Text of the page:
A Dirty Read occurs when one transaction reads a value that has been written by another still in-flight transaction. It is not enough to prevent only reads of values written by transactions that eventually rollback, you need to prevent reads of values from transactions that ultimately commit too. Consider a transfer of balance between x and y, with an integrity constraint that the balance remains unchanged at 100:

In a locking-based implementation, well-formed reads and writes combined with holding short-duration read-locks and long-duration write-locks will prevent dirty reads.

P2: Fuzzy Read (Non-Repeatable Read)

A Fuzzy or Non-Repeatable Read occurs when a value that has been read by a still in-flight transaction is overwritten by another transaction. Even without a second read of the value actually occurring this can still cause database invariants to be violated. Consider another history from our transfer example:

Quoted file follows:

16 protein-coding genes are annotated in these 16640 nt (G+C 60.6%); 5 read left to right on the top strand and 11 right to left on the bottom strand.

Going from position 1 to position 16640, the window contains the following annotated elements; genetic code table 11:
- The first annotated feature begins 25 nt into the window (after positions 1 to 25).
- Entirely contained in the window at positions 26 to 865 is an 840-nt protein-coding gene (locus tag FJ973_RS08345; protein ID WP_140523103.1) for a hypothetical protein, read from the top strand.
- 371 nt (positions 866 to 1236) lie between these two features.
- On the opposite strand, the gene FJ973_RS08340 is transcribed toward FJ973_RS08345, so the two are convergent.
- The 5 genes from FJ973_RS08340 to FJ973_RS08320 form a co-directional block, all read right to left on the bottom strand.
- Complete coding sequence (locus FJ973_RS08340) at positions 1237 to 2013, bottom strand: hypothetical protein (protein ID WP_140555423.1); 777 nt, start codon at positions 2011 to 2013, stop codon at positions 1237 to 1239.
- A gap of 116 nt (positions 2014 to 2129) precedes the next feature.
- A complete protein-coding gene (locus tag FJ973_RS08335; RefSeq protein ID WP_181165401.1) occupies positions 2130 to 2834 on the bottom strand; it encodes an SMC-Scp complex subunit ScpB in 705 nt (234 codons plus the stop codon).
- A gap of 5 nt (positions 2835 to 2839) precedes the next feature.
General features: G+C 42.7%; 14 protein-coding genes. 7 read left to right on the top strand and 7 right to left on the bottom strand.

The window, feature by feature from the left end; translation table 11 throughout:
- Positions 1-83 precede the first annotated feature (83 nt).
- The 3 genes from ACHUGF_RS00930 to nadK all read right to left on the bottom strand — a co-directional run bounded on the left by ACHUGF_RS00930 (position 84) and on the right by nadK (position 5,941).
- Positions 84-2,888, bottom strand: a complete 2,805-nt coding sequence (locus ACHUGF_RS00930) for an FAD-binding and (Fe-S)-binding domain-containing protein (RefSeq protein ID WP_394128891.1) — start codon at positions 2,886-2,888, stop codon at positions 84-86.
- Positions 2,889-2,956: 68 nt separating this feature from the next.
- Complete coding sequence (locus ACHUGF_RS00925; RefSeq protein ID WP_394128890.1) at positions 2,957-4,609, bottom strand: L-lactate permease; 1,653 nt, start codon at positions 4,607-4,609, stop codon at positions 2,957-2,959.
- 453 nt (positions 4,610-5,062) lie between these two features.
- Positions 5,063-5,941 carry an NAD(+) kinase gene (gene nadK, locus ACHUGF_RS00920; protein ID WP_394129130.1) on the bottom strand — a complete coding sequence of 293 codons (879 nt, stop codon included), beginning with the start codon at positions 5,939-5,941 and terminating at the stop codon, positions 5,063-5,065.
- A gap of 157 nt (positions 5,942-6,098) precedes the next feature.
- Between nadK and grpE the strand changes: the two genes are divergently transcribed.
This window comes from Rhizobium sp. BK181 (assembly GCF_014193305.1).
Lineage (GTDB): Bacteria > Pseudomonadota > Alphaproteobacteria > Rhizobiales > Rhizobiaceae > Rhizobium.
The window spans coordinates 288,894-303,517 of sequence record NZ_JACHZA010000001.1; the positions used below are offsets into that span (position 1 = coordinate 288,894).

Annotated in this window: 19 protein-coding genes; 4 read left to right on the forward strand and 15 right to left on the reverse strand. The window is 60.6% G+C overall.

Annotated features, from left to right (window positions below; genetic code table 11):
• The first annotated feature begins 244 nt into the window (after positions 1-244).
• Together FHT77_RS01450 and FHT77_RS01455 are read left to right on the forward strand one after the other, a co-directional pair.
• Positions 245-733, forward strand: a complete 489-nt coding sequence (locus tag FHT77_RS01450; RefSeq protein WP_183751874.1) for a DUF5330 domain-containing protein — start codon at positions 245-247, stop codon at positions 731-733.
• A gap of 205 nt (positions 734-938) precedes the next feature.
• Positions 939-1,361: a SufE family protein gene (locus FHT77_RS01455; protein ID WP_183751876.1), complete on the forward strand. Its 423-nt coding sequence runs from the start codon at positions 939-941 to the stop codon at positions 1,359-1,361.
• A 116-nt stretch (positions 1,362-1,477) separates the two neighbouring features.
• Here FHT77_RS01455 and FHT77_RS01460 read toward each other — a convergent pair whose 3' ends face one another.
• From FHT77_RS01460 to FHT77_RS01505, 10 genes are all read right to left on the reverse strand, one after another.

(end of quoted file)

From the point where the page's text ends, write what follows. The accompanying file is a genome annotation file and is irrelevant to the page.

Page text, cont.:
In a locking implementation, well-formed reads and writes combined with long duration read and write locks for data items, but only short-duration locks for predicate-based reads will prevent non-repeatable reads.

P3: Phantom

A Phantom occurs when a transaction does a predicate-based read (e.g. SELECT… WHERE P) and another transaction writes a data item matched by that predicate while the first transaction is still in flight. In the original ANSI SQL language only matching inserts were forbidden (the new entries being the phantoms), but in fact to be safe we need to prohibit any write: updates, deletes, and inserts. Consider the history below: